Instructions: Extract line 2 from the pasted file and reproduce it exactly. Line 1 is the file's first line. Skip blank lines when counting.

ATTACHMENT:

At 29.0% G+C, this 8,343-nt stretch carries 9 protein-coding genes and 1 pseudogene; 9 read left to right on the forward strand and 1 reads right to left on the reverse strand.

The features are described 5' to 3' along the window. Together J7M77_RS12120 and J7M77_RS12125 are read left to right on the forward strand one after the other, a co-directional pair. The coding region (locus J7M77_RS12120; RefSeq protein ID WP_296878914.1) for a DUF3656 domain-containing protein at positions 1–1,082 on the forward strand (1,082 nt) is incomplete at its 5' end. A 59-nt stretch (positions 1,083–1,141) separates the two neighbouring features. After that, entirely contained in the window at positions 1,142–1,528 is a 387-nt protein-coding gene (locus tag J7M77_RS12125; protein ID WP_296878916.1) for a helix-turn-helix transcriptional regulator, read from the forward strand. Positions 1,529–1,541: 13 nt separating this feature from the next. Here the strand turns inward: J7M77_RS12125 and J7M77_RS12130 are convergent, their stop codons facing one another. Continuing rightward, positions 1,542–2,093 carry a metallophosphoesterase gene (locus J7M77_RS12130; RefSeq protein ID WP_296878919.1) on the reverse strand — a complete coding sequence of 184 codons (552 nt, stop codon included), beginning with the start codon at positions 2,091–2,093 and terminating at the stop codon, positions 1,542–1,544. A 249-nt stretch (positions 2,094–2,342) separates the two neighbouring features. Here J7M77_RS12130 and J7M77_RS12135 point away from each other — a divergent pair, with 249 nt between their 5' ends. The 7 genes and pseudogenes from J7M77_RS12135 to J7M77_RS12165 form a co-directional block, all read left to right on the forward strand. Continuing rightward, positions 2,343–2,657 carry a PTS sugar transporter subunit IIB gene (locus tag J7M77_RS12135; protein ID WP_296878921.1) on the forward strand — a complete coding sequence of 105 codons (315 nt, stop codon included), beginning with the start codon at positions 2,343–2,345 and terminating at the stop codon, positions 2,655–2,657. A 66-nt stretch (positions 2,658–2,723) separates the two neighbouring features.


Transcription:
The features are described 5' to 3' along the window. Together J7M77_RS12120 and J7M77_RS12125 are read left to right on the forward strand one after the other, a co-directional pair. The coding region (locus J7M77_RS12120; RefSeq protein ID WP_296878914.1) for a DUF3656 domain-containing protein at positions 1–1,082 on the forward strand (1,082 nt) is incomplete at its 5' end. A 59-nt stretch (positions 1,083–1,141) separates the two neighbouring features. After that, entirely contained in the window at positions 1,142–1,528 is a 387-nt protein-coding gene (locus tag J7M77_RS12125; protein ID WP_296878916.1) for a helix-turn-helix transcriptional regulator, read from the forward strand. Positions 1,529–1,541: 13 nt separating this feature from the next. Here the strand turns inward: J7M77_RS12125 and J7M77_RS12130 are convergent, their stop codons facing one another. Continuing rightward, positions 1,542–2,093 carry a metallophosphoesterase gene (locus J7M77_RS12130; RefSeq protein ID WP_296878919.1) on the reverse strand — a complete coding sequence of 184 codons (552 nt, stop codon included), beginning with the start codon at positions 2,091–2,093 and terminating at the stop codon, positions 1,542–1,544. A 249-nt stretch (positions 2,094–2,342) separates the two neighbouring features. Here J7M77_RS12130 and J7M77_RS12135 point away from each other — a divergent pair, with 249 nt between their 5' ends. The 7 genes and pseudogenes from J7M77_RS12135 to J7M77_RS12165 form a co-directional block, all read left to right on the forward strand. Continuing rightward, positions 2,343–2,657 carry a PTS sugar transporter subunit IIB gene (locus tag J7M77_RS12135; protein ID WP_296878921.1) on the forward strand — a complete coding sequence of 105 codons (315 nt, stop codon included), beginning with the start codon at positions 2,343–2,345 and terminating at the stop codon, positions 2,655–2,657. A 66-nt stretch (positions 2,658–2,723) separates the two neighbouring features.